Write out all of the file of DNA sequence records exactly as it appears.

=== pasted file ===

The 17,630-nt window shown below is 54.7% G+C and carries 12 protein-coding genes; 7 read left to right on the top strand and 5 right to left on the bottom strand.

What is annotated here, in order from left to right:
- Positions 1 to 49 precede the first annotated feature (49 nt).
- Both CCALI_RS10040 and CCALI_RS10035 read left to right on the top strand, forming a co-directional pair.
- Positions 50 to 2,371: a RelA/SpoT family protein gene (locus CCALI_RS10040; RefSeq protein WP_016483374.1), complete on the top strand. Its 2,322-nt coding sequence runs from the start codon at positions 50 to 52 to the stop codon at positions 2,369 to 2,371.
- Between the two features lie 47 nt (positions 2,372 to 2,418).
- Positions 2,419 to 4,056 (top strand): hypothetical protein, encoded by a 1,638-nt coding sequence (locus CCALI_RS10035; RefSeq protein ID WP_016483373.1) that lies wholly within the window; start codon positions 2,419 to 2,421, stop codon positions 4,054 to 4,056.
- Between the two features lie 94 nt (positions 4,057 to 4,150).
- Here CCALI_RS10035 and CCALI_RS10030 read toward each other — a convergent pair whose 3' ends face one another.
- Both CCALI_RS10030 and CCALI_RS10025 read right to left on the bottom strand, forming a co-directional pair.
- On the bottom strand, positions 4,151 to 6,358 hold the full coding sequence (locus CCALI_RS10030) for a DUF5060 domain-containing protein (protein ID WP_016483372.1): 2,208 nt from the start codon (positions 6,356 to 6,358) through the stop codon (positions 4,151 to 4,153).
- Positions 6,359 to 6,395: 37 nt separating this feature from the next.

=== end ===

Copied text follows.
The 17,630-nt window shown below is 54.7% G+C and carries 12 protein-coding genes; 7 read left to right on the top strand and 5 right to left on the bottom strand.

What is annotated here, in order from left to right:
- Positions 1 to 49 precede the first annotated feature (49 nt).
- Both CCALI_RS10040 and CCALI_RS10035 read left to right on the top strand, forming a co-directional pair.
- Positions 50 to 2,371: a RelA/SpoT family protein gene (locus CCALI_RS10040; RefSeq protein WP_016483374.1), complete on the top strand. Its 2,322-nt coding sequence runs from the start codon at positions 50 to 52 to the stop codon at positions 2,369 to 2,371.
- Between the two features lie 47 nt (positions 2,372 to 2,418).
- Positions 2,419 to 4,056 (top strand): hypothetical protein, encoded by a 1,638-nt coding sequence (locus CCALI_RS10035; RefSeq protein ID WP_016483373.1) that lies wholly within the window; start codon positions 2,419 to 2,421, stop codon positions 4,054 to 4,056.
- Between the two features lie 94 nt (positions 4,057 to 4,150).
- Here CCALI_RS10035 and CCALI_RS10030 read toward each other — a convergent pair whose 3' ends face one another.
- Both CCALI_RS10030 and CCALI_RS10025 read right to left on the bottom strand, forming a co-directional pair.
- On the bottom strand, positions 4,151 to 6,358 hold the full coding sequence (locus CCALI_RS10030) for a DUF5060 domain-containing protein (protein ID WP_016483372.1): 2,208 nt from the start codon (positions 6,356 to 6,358) through the stop codon (positions 4,151 to 4,153).
- Positions 6,359 to 6,395: 37 nt separating this feature from the next.